For what it's worth, I'm a bit sceptical of the strategy. If you're a fast writer then it's a great one (since the novella doesn't cost you much in terms of writing time). But if like me you can get one or two novels out a year then it's a big investment. And I'm not sure it will help you sell a lot. As mentioned, if you're the kind of person who signs up for a mailing list to get a free book, then you likely already have a lot of them. And you're maybe not very interested in actually spending money on books. Which is not the ideal audience. After all, it's not like it actually costs anything to sign up to a newsletter. And you can either ignore the rest of the mails, block them, send them to spam or just unsubscribe.

    Then again, it has worked for some people.So, YMMV.
     
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  5. Demesnedenoir

    Demesnedenoir Istar

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    A lot of factors, including what market you’re chasing. I tend to agree with the notion that freebie readers tend to read freebies. Does an epic fantasy fan want a novella? Or for that matter, a normal size novel? I recall audiobook commentary on Eve of Snows being that it wasn’t long enough at 15 hours, Which is longer than audio for a 120k word book that publishers tend to draw the kill line at, LOL.

    So, market considerations. That said, it is a popular tactic and must work (or worked in the past) for people. And I guess if you have a short or novella sitting there anyhow, then, what the hell? Give it a go.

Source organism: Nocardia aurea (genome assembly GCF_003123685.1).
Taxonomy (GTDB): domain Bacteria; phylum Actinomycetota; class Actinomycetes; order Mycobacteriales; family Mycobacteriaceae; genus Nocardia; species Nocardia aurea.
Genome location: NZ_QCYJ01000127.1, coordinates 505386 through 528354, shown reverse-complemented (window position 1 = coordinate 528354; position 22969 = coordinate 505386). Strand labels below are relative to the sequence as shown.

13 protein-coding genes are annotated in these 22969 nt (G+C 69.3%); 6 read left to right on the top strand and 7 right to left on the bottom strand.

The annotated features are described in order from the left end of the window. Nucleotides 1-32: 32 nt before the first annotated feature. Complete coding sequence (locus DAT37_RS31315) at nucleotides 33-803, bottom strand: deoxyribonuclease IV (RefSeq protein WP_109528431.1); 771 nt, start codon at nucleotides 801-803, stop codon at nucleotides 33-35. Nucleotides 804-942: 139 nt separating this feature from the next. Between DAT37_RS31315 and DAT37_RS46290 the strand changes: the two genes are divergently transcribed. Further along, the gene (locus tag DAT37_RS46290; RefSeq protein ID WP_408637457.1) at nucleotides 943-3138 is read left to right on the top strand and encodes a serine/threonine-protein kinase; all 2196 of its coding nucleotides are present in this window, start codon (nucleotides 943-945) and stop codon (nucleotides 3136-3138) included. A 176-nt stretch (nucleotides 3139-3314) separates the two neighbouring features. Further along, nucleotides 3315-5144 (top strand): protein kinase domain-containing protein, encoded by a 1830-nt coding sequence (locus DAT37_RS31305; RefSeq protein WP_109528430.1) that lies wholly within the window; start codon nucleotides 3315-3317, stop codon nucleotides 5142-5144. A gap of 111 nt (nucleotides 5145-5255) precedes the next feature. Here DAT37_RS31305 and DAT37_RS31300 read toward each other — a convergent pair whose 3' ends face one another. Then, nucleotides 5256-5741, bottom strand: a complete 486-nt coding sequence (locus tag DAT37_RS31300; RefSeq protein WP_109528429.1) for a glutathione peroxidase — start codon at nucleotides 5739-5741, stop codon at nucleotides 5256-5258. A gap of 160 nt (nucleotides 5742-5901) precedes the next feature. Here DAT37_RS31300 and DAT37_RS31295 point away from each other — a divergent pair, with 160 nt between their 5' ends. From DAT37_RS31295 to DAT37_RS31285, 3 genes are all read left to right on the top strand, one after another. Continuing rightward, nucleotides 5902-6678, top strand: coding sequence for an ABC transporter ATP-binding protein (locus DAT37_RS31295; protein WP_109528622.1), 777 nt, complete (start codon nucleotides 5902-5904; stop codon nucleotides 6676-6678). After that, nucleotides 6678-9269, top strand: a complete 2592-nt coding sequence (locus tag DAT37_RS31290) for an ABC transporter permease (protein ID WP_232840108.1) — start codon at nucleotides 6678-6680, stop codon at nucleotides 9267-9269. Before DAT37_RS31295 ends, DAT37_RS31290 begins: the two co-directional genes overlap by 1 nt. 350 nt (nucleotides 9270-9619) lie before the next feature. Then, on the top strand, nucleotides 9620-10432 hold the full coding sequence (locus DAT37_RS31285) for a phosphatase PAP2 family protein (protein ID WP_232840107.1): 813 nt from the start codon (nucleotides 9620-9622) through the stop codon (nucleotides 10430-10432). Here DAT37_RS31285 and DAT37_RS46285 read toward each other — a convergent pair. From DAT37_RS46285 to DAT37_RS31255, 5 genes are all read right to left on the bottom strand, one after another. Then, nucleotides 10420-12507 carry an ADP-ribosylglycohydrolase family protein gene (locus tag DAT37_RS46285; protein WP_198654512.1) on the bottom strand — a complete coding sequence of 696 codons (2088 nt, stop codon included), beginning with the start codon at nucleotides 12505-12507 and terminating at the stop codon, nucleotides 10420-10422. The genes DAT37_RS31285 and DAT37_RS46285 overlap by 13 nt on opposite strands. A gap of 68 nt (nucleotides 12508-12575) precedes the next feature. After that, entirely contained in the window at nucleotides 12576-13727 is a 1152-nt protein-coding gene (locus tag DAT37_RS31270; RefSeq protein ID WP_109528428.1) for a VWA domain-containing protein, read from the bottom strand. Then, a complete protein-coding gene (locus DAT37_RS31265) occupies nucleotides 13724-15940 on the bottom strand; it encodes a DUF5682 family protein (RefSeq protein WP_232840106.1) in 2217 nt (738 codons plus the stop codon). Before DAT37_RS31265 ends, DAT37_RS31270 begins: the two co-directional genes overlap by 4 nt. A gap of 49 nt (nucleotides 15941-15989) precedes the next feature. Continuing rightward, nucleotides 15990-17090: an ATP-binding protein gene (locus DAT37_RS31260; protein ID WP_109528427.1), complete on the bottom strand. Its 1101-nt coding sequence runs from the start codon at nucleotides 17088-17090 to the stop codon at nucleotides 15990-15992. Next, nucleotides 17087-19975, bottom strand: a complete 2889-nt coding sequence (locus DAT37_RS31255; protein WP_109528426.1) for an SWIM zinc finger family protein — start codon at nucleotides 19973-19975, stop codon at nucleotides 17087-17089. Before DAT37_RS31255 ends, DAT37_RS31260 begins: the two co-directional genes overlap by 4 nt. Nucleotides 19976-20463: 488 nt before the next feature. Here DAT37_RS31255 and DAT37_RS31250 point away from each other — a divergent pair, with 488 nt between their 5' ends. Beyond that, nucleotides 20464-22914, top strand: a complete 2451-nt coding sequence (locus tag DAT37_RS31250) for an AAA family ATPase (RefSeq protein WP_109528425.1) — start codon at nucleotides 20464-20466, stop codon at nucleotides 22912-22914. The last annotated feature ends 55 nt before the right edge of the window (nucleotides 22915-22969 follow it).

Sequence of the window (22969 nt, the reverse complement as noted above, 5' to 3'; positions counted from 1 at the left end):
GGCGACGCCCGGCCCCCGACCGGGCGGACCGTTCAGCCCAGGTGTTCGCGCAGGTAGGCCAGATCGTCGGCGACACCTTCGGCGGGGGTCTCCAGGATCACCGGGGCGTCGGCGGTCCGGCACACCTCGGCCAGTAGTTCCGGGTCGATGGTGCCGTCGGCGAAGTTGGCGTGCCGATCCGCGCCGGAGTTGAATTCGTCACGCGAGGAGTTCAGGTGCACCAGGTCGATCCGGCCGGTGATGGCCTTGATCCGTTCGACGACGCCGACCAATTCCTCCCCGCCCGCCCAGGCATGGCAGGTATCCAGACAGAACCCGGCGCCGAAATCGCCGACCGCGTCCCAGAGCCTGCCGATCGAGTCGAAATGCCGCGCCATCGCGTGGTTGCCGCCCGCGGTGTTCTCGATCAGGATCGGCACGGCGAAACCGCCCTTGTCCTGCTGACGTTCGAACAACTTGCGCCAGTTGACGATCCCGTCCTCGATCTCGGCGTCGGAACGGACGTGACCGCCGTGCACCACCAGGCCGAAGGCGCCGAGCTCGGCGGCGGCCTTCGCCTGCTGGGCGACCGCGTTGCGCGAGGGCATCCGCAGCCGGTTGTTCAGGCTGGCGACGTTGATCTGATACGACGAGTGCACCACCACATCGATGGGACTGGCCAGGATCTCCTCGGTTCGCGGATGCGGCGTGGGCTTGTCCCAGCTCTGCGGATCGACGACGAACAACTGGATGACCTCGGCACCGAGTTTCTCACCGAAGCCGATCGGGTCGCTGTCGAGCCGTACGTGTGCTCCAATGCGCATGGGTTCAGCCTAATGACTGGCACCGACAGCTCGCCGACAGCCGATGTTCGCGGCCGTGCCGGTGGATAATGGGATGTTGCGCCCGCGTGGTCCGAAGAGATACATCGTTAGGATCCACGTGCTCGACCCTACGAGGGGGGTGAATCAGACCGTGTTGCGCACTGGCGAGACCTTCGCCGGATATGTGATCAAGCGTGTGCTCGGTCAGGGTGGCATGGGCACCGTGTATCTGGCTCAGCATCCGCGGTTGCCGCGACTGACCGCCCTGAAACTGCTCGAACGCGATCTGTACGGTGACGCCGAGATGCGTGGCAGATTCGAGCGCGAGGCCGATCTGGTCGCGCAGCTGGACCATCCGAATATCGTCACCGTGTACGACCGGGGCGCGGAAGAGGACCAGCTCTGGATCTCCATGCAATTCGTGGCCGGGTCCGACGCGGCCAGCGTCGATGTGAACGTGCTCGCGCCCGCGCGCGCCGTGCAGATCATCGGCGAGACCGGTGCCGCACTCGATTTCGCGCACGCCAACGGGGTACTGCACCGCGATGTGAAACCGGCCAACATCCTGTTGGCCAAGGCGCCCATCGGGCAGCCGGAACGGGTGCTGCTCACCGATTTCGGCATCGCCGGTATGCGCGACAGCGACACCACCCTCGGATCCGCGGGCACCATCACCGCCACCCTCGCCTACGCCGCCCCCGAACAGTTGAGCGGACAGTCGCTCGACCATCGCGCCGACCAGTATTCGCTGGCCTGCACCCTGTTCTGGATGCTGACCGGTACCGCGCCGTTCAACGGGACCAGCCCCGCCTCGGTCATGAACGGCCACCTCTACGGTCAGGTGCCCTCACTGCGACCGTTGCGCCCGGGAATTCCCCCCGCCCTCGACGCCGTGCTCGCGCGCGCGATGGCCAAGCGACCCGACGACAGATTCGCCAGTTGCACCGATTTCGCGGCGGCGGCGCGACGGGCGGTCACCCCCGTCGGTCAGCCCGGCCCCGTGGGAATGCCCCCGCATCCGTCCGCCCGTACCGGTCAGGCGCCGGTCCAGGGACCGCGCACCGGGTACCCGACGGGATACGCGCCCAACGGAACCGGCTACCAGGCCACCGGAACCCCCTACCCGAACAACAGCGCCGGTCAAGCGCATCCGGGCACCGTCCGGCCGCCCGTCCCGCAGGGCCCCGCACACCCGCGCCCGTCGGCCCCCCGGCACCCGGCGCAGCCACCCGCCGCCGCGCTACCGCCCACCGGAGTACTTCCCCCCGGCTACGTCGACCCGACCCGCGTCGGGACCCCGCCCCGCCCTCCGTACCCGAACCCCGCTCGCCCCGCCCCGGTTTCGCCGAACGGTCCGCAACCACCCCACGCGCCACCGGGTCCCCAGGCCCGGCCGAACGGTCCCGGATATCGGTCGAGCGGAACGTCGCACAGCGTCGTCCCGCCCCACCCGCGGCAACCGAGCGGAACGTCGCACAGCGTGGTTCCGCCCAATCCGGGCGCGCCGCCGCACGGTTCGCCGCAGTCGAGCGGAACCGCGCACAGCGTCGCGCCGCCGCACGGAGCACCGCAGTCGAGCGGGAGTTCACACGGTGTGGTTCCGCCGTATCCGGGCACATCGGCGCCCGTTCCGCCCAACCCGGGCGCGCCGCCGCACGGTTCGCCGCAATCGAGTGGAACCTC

Everything is a crap shoot.
     
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  6. Ned Marcus

    Ned Marcus Sage

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    I don't think it will put people off—although some people will complain whatever. I have a free novelette, which is a prequel to my series. Mostly I get good feedback, but the biggest complaint I get, from those who do complain, is that it's too short. This is after making it clear in several places that it's short.

    It's a novelette (just over 9,000 words) but it still took me some time to write because I wanted to make sure it was as good as I could make it. Whether it was a good investment of time and money (editing and cover) I'm not sure. The read through is poor, but I do get some read through, and some people love it and buy the whole series in one go. So I have mixed feelings about the value as a marketing tool. I also have a short story that I offer for free to people who sign up to my mailing list, which I think helps.
     
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  7. Prince of Spires

    Prince of Spires Maester

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    I'm afraid I'll disappoint you. At the moment, I've got 2 novels published, a third with my editor and I've just started nr 4 (and technically nr 5, though that's a different story and just me messing up my process...). Then again, I've only been at it for a year and a half, so there's that. These novels unfortunately don't allow me to live off them. At the moment they just about let me buy one lunch each month, and only if I spend a similar amount on marketing them... And with editing and cover costs, I'm still in the red so far. But, book 2 is doing better than book 1. And book 2 is the start of a series, so I have decent hope things will pick up.